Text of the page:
THE prospect of a bridge linking Scotland to Northern Ireland continues to gather momentum, with a top Scottish architect calling for a feasibility study to be commissioned and a Northern Irish Mayor welcoming talks.
In January of this year, Alan Dunlop, professor at the University of Liverpool and Scott Sutherland School of Architecture & Built Environment at Robert Gordon University, said that such a bridge would create a ‘Celtic Powerhouse’. He has continued championing the idea in the months since.
The call comes as the mayor of Mid and East Antrim, Councillor Paul Reid, recently extended an invitation to Nicola Sturgeon to discuss the prospect.
In a letter to the Scottish First Minister, the mayor said he would welcome further engagement with the Scottish Government on the subject.
Alan Dunlop told Project Scotland he was hopeful Nicola Sturgeon would accept the invitation and “commission a serious feasibility study to look at the possibility of actually making the connection”.
In researching the prospect of a bridge, Alan concluded that there were two viable routes. He explained, “There are two potential areas that a bridge can be connected. The first one and the best as far as connecting the island of Ireland to the UK is concerned would be the connection between Portpatrick and Larne because that would give you access not only to the central belt of Scotland but the north of England and areas like Manchester, Liverpool and Sheffield, to connect them directly to Ireland.”
While Alan believes this is the most beneficial route, it also poses a number of challenges. The distance between Portpatrick and Larne spans around 26 miles and the bridge would need to accommodate Beaufort’s Dyke, a 300-metre deep trench off the west coast of Scotland, which was used as a munitions dump after the Second World War.
“How you would build a bridge across that was a challenging thing to actually do,” Alan admitted. “I looked into the prospect of how that might be done and I found out, for instance, in Norway they’re prototyping floating bridges and they’re building bridges that are spanning across trenches that are 500 metres deep.”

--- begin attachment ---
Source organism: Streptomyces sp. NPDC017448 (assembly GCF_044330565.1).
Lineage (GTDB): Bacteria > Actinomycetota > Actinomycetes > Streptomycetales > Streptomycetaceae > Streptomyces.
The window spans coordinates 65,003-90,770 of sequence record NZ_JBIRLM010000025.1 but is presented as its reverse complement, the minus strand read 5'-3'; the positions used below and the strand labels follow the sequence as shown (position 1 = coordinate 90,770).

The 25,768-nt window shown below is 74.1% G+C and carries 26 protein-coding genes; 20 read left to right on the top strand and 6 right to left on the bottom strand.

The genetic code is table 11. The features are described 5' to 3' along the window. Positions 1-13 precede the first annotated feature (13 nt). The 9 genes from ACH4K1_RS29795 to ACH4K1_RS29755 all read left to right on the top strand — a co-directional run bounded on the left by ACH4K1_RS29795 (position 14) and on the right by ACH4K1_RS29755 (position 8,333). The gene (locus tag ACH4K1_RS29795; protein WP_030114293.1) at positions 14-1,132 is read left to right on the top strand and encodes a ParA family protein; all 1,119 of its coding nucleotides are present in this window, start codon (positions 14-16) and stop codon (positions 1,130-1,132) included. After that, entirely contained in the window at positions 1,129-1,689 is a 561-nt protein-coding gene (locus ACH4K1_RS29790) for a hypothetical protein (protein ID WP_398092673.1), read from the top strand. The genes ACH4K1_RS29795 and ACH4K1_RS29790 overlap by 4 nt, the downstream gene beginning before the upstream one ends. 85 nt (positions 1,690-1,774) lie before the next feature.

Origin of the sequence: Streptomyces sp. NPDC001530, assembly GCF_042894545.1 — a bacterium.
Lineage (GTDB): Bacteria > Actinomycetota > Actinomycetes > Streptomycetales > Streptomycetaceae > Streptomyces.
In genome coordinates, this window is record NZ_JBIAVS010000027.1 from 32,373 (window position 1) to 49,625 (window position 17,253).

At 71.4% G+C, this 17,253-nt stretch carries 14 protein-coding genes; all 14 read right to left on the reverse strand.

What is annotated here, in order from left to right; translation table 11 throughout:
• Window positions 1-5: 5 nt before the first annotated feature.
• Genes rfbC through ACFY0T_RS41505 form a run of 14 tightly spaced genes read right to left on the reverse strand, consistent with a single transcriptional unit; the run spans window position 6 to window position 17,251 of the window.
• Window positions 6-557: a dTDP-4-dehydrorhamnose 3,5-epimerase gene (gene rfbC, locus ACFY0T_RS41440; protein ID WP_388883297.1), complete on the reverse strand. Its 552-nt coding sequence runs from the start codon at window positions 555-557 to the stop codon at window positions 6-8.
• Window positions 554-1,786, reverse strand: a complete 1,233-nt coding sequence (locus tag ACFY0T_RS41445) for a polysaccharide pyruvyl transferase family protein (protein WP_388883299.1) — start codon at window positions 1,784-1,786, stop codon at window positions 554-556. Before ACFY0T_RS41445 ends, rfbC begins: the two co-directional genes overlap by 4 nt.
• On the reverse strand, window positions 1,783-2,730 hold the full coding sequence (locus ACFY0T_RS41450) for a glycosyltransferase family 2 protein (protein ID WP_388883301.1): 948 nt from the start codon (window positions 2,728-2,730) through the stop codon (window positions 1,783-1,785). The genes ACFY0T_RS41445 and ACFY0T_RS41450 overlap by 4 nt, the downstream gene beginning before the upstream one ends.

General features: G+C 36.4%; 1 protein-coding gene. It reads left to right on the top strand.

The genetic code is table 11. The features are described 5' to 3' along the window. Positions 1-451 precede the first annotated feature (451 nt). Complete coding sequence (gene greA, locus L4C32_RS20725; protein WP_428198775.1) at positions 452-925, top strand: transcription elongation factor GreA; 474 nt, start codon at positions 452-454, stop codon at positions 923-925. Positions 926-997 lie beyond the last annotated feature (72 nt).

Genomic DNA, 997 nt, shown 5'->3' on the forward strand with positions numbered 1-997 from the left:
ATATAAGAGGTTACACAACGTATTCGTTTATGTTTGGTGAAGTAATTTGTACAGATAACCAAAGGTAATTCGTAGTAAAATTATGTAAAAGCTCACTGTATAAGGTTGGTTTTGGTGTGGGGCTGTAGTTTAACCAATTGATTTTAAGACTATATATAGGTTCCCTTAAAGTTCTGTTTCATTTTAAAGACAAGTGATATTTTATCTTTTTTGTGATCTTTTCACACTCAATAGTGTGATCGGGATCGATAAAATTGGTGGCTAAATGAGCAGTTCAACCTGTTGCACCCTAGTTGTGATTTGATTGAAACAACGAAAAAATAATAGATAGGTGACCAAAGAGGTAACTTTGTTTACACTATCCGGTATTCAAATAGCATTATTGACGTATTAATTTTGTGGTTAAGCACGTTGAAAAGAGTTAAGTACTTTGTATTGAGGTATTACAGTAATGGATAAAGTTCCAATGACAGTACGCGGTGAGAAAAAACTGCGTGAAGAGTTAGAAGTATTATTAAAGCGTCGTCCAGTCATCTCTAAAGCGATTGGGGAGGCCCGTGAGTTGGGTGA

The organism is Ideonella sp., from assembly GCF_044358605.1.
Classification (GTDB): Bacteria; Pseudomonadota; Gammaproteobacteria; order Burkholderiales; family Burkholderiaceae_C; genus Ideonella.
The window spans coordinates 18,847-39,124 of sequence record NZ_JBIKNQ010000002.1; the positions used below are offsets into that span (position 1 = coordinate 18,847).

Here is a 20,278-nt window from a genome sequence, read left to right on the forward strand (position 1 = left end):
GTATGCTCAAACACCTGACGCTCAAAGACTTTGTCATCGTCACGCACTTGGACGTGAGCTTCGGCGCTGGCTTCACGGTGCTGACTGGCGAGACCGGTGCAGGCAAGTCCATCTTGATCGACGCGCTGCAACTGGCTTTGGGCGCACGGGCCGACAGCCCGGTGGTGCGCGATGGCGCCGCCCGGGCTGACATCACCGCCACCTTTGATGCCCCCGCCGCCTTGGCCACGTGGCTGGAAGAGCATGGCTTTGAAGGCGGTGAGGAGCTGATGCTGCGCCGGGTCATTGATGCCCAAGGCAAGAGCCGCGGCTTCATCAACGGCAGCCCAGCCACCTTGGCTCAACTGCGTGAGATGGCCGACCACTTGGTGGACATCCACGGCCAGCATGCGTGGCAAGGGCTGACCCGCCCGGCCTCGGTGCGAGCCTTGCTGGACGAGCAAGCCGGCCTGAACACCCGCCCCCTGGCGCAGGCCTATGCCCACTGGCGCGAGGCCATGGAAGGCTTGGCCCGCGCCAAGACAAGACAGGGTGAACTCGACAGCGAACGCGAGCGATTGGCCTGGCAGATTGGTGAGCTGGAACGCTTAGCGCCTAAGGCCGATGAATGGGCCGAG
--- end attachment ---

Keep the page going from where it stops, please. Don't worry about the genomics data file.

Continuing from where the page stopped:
Alan explained that such a bridge would float on top of the water, connected to the seabed through a series of cable connections.
He continued, “I looked at a similar situation for the Øresund Bridge, which connects Copenhagen (Denmark) to Malmö (Sweden). They have a bridge in three sections, which is an underground tunnel element, then it’s a floating island and then it becomes a cable structure, so I thought if you carried a similar prospect through on the Portpatrick to Larne bridge, there’s no reason why we couldn’t have a floating island-type bridge, which once we get beyond the Beaufort’s Dyke can become a cable-type structure and then connect it on to Larne or another part of the east coast of Northern Ireland.”
The second proposed route for a bridge is between the Mull of Kintyre and the Antrim Coast, which would be a considerably shorter distance of 12 miles and circumvent Beaufort’s Dyke. However, this option also poses challenges. Alan said that upon arrival to the Mull of Kintyre, it is still a long journey to the central belt, greatly reducing the bridge’s benefit as a shortcut. However, he added that there is scope for a number of other smaller connections to be built.
“You build the main bridge and there would be a series of smaller bridges, which would get you over Loch Fyne and places like that, so you actually could make the journey right into the central belt much easier and much quicker.”
Alan estimated that the Portpatrick to Larne route could cost around £20 billion while the Mull of Kintyre to Antrim route would come in at about £12 billion.
Alan said the response to the proposed bridge has been incredible. He continued, “I think it was the idea of a ‘Celtic Powerhouse’ that really stimulated everybody, and more than just the technical ambition behind it.
“We’re in a state of flux at the moment. No one knows what’s really going to happen with Brexit and no one knows what’s going to happen in the next ten years, if there’s going to be another Referendum for independence, for instance.
“If Brexit does happen and we do break away from Europe, the prospect of actually making much easier physical connections between two islands is something that people are interested in, and people who are thinking about Scotland being an independent country, again, from their point of view the easier we make connections to other islands and to other parts of not only the UK but potentially onto Europe, the better it would be for us.
“I know we’ve had our political challenges in the past…but we’re Celts and we’re the same, so anything that connects the two islands and the communities both sides of the Irish Sea, I think is a positive thing. I also think that there are tremendous benefits in it politically and economically.”
Alan added, “The principal professional behind this would be an engineer, rather than an architect, but I would be happy to be involved in any kind of way. But the first part of it is a serious feasibility study looking at two options and there seems to be the momentum at the moment to get this up off the ground.”